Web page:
The conviction of Derek Chauvin for the murder of George Floyd represents a notable moment of individual accountability in a system with a long, painful history of state-sanctioned violence against Black and brown people.
But it’s only one moment. Where will we go next?
Any relief from witnessing Chauvin being convicted is fleeting compared to our deep grief over the death of George Floyd, the suffering of his family, friends, and community, and our outrage over the deaths of so many other Black and brown people at the hands of the police. Sadly, in the hours after the verdict was announced, police officers killed Ma’Khia Bryant, a Black teen in Ohio. Our hearts ache for her family and community. In times like these, the trauma seems relentless.
We are overdue for a major reckoning. We need to look at the function of American policing and acknowledge its racist origins–and racist impact. Communities have been ravaged by the deadly intergenerational impacts of the war on drugs and mass incarceration. We need to ask why public servants have been armed with military hardware and often seem at war with neighborhoods they are supposed to “serve and protect.” We need to foster a culture that affirms the inherent dignity of Black or brown people. Reform is not enough. A deep overhaul of the criminal justice system, and equally deep reinvestment in our communities, represent the only way forward.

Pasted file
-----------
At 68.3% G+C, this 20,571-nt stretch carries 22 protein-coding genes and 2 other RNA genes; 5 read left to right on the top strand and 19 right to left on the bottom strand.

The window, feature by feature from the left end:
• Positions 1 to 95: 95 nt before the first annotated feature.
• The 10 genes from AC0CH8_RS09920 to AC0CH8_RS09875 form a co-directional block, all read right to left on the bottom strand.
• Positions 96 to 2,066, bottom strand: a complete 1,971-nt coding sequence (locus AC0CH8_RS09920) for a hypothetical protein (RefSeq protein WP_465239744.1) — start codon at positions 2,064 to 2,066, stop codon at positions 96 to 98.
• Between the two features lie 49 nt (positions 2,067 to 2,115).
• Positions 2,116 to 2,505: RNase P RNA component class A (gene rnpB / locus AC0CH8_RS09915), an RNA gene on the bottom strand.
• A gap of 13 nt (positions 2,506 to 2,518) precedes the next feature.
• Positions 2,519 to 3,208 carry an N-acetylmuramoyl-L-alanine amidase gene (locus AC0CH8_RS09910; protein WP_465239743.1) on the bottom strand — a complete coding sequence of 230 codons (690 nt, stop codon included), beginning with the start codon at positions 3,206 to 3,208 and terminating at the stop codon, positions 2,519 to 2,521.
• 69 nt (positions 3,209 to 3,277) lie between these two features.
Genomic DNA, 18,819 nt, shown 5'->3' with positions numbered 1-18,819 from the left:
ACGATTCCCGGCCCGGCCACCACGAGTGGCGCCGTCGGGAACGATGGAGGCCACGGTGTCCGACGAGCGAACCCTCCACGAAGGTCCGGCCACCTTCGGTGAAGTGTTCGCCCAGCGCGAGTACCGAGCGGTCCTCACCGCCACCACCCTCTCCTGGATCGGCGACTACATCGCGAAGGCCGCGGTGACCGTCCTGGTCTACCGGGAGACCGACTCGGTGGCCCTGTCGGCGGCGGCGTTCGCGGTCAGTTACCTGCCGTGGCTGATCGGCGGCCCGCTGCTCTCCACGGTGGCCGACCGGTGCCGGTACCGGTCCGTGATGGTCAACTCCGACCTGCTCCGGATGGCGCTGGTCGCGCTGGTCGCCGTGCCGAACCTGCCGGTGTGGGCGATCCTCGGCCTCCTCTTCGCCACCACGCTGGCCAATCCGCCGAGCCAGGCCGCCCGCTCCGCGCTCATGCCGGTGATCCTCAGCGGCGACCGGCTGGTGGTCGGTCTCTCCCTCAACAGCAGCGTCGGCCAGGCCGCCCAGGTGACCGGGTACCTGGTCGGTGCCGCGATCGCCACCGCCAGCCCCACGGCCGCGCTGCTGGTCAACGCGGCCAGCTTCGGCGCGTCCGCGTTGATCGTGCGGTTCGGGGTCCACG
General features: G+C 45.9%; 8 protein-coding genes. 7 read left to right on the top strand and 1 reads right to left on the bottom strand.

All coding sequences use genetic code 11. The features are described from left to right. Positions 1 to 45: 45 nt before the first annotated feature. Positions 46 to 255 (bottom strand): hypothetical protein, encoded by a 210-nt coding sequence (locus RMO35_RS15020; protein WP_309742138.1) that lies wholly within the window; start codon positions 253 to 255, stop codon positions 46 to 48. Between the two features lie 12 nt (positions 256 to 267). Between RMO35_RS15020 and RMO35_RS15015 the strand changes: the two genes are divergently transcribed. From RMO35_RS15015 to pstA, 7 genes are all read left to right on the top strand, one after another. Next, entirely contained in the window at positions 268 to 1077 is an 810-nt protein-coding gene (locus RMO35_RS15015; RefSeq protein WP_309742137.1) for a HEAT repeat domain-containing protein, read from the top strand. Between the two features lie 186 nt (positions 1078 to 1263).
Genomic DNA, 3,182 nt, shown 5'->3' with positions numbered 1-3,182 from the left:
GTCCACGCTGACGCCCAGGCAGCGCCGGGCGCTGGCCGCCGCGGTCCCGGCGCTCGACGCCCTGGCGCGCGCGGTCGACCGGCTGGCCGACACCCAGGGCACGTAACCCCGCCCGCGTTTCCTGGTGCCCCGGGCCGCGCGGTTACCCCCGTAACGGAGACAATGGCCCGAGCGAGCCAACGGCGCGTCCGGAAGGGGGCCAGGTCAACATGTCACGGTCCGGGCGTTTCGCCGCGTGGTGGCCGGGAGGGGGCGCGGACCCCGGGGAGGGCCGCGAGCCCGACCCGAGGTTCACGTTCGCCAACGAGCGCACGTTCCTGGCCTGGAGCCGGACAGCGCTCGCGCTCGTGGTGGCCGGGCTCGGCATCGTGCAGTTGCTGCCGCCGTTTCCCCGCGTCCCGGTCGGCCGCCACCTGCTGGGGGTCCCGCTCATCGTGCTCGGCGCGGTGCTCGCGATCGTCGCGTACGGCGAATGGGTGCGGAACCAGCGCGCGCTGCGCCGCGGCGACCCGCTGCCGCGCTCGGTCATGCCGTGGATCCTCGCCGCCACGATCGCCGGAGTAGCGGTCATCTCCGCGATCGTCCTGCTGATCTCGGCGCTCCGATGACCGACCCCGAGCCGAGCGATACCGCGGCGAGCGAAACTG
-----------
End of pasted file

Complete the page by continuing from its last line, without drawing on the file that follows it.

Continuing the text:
Today we redouble our efforts to confront systemic racism in all its forms. Dismantling institutionalized racism is about more than one trial. One place where it must happen is everywhere laws are made and policies are set: in City Council meetings, legislatures, Congress, and the administrative bodies that define the rules and determine how public funds will be spent–and not spent. Beyond that, anti-Black racism is sewn into the narratives that govern all the conversations we have about law enforcement and public safety in this country. As communicators, we are aware that change can and must occur at all these levels simultaneously.
All Black Lives Matter. And beyond accountability, we’ll continue to fight for justice.
Resource Media team